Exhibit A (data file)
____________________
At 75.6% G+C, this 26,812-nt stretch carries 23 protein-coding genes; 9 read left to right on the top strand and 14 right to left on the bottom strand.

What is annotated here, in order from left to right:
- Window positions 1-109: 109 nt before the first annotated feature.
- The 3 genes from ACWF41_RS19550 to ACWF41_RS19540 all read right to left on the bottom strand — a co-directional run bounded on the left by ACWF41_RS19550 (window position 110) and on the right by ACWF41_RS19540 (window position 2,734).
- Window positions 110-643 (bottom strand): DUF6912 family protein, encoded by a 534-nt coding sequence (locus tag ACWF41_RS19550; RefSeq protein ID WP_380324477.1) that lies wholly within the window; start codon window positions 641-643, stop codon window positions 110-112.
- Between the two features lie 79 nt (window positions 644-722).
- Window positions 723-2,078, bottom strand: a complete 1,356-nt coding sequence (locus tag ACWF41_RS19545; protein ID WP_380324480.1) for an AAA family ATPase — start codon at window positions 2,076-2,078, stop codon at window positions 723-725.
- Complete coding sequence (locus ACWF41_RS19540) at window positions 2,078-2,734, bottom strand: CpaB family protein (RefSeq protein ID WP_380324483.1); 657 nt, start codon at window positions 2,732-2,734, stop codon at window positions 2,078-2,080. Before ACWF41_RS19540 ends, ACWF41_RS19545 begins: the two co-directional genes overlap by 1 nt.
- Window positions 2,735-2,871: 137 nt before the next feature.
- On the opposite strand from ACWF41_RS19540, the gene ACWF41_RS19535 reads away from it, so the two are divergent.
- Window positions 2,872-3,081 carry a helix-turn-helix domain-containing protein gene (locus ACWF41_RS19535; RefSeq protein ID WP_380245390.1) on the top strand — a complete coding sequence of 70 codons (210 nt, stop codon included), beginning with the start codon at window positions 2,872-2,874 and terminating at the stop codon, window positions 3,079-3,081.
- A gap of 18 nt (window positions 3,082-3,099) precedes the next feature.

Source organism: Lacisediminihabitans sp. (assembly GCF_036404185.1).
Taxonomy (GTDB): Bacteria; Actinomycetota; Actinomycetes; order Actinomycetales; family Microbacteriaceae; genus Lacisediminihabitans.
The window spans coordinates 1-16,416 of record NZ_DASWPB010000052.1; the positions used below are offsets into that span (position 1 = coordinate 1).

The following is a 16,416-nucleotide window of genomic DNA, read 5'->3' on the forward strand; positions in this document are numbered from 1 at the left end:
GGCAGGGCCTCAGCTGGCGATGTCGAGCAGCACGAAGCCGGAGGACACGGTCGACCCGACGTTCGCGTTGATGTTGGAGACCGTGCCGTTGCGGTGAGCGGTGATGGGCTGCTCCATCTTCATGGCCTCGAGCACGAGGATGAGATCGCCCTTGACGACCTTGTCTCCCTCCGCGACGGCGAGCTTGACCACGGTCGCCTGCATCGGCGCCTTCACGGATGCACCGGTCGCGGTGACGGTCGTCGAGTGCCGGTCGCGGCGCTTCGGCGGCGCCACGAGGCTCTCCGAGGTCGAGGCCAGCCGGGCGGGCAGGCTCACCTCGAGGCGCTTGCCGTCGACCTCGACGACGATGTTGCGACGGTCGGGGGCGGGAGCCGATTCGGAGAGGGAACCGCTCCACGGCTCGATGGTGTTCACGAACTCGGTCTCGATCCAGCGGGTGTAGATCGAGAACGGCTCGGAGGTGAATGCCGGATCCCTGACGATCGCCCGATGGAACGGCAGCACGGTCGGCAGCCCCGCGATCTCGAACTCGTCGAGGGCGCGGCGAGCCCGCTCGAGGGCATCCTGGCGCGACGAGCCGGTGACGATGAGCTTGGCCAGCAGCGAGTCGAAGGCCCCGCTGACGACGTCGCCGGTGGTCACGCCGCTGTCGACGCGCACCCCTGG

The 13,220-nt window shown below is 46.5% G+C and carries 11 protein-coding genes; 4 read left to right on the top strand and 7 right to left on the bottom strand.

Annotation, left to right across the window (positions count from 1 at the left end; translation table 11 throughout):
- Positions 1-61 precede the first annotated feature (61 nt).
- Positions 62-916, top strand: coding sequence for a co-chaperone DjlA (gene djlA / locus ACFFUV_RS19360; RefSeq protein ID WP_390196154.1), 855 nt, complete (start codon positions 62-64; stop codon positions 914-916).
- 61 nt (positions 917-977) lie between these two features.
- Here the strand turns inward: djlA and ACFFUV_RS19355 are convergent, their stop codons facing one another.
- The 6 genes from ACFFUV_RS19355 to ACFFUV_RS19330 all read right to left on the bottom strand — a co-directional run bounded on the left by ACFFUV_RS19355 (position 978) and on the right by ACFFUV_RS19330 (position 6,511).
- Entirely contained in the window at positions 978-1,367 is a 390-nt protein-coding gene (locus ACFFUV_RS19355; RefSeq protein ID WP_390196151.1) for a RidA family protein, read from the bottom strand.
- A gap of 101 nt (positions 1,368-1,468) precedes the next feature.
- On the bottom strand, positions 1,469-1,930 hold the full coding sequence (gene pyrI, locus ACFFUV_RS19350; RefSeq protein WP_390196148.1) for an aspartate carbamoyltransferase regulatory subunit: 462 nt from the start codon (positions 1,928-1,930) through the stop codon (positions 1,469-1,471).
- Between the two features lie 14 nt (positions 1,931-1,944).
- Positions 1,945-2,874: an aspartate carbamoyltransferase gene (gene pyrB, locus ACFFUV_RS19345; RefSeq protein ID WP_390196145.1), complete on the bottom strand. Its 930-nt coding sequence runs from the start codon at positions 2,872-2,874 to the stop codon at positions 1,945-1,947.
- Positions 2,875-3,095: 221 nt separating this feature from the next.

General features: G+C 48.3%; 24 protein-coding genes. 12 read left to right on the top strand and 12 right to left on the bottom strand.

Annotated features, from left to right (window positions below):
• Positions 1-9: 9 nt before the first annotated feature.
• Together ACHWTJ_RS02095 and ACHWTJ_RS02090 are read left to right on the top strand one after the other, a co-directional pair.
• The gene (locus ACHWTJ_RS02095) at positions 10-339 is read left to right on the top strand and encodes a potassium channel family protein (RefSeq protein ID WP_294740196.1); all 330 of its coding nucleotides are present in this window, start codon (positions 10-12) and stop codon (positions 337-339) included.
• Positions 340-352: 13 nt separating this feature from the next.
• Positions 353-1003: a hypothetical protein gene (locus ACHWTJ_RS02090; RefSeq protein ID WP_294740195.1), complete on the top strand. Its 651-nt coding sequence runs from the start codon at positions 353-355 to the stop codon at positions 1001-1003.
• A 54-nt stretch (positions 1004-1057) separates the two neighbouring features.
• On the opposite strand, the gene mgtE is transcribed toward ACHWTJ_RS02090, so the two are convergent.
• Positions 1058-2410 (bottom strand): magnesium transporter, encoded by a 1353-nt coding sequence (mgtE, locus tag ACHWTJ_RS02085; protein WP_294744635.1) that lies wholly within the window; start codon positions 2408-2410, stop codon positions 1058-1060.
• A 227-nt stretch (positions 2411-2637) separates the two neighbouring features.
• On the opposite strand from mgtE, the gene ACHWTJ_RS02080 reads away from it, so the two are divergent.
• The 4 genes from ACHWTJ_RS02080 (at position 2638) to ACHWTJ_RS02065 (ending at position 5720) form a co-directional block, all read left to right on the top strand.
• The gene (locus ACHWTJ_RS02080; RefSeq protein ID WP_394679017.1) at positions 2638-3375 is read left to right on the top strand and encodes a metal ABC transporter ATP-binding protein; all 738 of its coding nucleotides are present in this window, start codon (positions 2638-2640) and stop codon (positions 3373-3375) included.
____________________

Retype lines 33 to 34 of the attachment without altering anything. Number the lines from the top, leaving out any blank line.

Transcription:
• Positions 1-9: 9 nt before the first annotated feature.
• Together ACHWTJ_RS02095 and ACHWTJ_RS02090 are read left to right on the top strand one after the other, a co-directional pair.